Don’t miss: Canal de l’Ourcq institution Paname Brewing Company brews on-site. 

Head to Belleville’s Combat for mixology with a punch

14. Head to Belleville’s Combat for mixology with a punch

  • Bars and pubs
  • Cocktail bars
  • 19e arrondissement
  • price 2 of 4

What is it? A homey cocktail bar run by Elena Schmitt and Margot Lecarpentier (formerly of Experimental Cocktail Club).

Why go? Perched atop Belleville hill, Combat’s cocktails are punchy and well-balanced. We also like their bar snacks, especially the terrine, prepared by Repaire de Cartouche chef Rodolphe Paquin and served with pickles and pain de campagne.

Don’t miss: The Parc de Belleville across the road. Those views are unbeatable.

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See classic films en plein air at the Parc de la Villette

© Bertrand Desprez

15. See classic films en plein air at the Parc de la Villette

  • Attractions
  • Parks and gardens
  • La Villette

What is it? THE place to be during the summer months.

Why go? Spread out over 35 hectares, this is the largest of Paris’s parks, and from mid-July, it hosts the annual open-air cinema festival. There’s always a good vibe, and we’ve even witnessed a crowd of more than 2,000 get up and dance beneath the stars at the end of ‘Grease’. It was a moment, to say the least.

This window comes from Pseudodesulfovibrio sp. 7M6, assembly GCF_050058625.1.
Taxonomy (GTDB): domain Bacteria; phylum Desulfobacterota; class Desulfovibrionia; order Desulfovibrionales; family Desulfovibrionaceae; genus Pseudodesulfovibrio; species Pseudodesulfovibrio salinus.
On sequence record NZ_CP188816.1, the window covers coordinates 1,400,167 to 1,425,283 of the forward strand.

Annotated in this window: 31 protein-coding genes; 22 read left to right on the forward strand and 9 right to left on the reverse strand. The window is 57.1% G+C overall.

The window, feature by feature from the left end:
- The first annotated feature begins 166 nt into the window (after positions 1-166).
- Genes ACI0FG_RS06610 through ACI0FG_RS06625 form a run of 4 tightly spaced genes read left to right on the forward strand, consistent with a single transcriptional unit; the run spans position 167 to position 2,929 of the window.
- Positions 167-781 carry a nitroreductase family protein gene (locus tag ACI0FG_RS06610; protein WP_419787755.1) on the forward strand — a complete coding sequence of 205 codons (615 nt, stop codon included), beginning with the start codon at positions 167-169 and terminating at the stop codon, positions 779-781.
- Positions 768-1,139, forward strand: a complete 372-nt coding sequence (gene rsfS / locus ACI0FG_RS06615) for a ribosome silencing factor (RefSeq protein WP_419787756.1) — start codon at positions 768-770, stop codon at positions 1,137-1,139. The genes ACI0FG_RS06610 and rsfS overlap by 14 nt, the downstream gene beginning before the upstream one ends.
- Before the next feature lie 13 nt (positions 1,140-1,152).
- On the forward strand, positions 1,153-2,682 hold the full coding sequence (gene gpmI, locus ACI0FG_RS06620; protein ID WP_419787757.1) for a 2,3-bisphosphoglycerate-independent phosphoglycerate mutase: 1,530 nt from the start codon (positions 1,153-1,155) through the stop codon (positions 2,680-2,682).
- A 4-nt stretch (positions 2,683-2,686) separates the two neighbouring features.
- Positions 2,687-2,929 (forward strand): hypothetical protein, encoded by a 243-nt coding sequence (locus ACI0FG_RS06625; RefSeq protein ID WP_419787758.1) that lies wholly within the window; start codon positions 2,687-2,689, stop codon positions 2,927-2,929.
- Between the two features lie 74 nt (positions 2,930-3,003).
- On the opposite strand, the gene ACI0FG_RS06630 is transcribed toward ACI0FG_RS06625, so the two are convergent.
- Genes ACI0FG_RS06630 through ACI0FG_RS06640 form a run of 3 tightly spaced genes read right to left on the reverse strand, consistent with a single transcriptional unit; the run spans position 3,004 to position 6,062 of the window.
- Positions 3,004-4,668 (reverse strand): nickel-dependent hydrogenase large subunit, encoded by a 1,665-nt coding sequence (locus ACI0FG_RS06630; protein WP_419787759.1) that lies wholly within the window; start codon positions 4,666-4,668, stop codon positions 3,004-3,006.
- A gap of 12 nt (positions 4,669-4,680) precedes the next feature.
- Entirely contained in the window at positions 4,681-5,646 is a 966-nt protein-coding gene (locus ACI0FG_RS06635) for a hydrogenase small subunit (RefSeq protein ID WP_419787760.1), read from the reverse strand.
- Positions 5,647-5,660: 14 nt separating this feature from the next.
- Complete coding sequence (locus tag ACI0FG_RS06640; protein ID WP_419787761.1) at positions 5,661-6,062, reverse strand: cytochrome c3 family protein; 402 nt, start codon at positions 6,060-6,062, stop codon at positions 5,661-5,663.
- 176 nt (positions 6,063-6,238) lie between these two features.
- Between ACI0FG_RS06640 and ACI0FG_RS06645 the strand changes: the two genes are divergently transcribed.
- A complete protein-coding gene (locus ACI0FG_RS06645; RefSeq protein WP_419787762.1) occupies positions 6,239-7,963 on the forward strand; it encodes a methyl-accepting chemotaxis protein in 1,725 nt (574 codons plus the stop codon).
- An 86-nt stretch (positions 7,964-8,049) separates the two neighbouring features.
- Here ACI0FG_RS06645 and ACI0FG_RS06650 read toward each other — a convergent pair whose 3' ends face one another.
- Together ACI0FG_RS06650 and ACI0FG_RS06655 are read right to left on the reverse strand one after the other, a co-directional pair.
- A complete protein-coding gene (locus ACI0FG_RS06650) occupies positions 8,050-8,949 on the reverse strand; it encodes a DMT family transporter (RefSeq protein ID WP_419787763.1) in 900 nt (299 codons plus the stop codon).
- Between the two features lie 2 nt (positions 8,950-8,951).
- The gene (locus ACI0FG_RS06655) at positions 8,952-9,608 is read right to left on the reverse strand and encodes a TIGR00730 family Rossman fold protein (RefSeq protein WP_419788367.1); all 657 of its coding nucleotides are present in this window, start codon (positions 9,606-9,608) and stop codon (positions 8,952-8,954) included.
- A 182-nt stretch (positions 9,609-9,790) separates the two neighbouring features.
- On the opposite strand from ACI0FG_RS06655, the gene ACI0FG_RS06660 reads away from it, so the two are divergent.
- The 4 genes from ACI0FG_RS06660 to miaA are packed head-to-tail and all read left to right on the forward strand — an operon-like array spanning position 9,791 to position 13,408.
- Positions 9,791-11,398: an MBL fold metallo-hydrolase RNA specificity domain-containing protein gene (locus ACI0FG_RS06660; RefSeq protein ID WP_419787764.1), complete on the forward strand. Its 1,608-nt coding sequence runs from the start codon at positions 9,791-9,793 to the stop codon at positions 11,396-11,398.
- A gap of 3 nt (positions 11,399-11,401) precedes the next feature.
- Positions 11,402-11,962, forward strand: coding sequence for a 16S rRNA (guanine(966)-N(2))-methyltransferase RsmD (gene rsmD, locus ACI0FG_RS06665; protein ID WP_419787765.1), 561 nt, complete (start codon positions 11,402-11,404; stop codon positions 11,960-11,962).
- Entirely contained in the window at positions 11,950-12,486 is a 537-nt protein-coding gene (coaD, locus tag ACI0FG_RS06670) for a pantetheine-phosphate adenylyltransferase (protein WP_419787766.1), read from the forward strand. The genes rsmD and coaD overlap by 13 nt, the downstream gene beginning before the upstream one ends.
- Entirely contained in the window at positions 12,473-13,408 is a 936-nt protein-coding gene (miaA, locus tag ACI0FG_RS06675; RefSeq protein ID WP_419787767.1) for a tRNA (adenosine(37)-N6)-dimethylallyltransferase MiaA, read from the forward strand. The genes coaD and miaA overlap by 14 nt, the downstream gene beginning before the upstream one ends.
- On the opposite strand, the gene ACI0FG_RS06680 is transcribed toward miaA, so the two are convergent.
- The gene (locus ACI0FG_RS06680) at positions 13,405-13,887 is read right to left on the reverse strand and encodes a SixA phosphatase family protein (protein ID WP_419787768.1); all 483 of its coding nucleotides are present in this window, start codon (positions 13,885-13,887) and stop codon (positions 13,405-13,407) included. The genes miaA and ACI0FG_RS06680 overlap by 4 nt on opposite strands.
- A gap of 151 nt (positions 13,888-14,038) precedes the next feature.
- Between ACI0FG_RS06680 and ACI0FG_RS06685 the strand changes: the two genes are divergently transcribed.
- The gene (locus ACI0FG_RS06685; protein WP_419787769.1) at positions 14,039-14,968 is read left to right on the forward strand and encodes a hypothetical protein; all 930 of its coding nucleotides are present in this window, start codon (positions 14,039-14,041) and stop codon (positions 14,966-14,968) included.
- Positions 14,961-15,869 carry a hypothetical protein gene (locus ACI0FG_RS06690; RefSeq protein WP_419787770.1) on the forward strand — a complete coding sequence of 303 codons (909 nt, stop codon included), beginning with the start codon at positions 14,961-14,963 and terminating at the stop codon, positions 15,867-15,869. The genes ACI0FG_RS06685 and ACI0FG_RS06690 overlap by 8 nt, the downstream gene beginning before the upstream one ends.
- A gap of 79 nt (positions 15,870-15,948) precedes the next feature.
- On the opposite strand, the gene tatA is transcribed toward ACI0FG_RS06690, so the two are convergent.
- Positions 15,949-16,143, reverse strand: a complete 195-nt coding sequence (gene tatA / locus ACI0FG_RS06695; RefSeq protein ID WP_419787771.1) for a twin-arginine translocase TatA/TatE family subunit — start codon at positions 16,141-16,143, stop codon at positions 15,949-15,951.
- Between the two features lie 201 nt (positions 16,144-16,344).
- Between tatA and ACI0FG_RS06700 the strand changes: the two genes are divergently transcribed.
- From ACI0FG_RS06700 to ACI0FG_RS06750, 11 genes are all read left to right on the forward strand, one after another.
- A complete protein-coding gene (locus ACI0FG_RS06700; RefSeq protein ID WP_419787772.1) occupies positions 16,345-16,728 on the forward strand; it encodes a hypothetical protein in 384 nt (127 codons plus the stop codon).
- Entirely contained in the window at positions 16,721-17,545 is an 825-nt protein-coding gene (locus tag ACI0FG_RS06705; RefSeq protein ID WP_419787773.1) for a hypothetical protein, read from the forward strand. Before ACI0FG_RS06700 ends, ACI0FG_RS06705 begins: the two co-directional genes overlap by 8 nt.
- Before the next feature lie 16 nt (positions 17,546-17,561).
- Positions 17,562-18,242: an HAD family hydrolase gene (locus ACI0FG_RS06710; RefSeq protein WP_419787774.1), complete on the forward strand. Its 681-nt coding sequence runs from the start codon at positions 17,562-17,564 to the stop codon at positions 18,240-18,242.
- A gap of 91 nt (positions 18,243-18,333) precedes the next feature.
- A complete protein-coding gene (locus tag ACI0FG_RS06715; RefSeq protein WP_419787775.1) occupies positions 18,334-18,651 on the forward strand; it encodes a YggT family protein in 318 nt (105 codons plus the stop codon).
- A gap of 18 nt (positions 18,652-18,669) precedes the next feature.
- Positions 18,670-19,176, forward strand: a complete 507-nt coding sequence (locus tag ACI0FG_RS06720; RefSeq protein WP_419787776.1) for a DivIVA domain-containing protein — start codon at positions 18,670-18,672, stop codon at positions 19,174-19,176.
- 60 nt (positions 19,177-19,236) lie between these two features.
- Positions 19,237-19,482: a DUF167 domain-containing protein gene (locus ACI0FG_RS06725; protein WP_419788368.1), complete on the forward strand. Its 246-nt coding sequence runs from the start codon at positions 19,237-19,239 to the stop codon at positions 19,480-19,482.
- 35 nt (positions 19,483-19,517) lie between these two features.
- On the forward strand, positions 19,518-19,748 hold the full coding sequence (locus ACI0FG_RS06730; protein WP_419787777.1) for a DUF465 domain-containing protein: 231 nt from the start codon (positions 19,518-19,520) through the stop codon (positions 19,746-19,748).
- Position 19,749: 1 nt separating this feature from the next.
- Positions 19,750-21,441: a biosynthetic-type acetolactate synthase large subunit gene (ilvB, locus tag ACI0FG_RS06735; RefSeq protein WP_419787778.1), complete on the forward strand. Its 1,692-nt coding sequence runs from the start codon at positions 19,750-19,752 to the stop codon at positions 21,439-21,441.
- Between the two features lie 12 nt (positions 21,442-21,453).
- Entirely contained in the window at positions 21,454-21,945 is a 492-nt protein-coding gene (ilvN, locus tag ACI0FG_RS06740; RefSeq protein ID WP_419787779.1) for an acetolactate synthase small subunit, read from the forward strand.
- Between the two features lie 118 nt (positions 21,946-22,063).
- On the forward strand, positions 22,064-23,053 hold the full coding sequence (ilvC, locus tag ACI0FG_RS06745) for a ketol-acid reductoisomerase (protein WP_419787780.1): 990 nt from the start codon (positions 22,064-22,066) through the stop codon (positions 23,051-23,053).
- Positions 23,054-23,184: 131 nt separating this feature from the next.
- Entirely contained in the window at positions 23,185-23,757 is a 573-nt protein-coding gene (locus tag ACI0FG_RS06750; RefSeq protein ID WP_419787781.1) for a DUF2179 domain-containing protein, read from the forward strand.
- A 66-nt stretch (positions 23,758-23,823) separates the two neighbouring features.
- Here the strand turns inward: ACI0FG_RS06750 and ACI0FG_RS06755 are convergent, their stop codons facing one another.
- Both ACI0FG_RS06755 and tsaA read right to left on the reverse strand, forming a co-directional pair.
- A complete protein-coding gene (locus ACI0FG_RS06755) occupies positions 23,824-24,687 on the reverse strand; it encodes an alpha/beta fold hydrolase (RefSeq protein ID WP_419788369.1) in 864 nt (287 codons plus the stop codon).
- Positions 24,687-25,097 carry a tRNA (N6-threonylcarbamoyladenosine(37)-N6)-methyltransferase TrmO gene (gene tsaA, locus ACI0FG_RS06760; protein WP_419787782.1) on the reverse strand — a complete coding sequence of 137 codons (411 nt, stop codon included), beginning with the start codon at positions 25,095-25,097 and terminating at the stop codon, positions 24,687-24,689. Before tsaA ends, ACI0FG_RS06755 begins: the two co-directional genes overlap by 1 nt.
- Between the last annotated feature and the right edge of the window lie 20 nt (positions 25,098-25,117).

Don’t miss: Round off the night at beach-style nightclub Plage du Glazart, which is kitted out with sand and deckchairs.

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Stock up on souvenirs at concept mall Merci

Photograph: Merci

16. Stock up on souvenirs at concept mall Merci

  • Shopping
  • Le Marais
  • price 3 of 4

What is it? The city’s best-looking concept store.

Why go? In a light-filled building at the end of a courtyard on the Rue Beaumarchais, Merci brings together a collection of influential stylists and designers, from Isabel Marant to Stella McCartney. There’s also an array of luxury stationery, homeware and accessories. It’s hard to know where to look.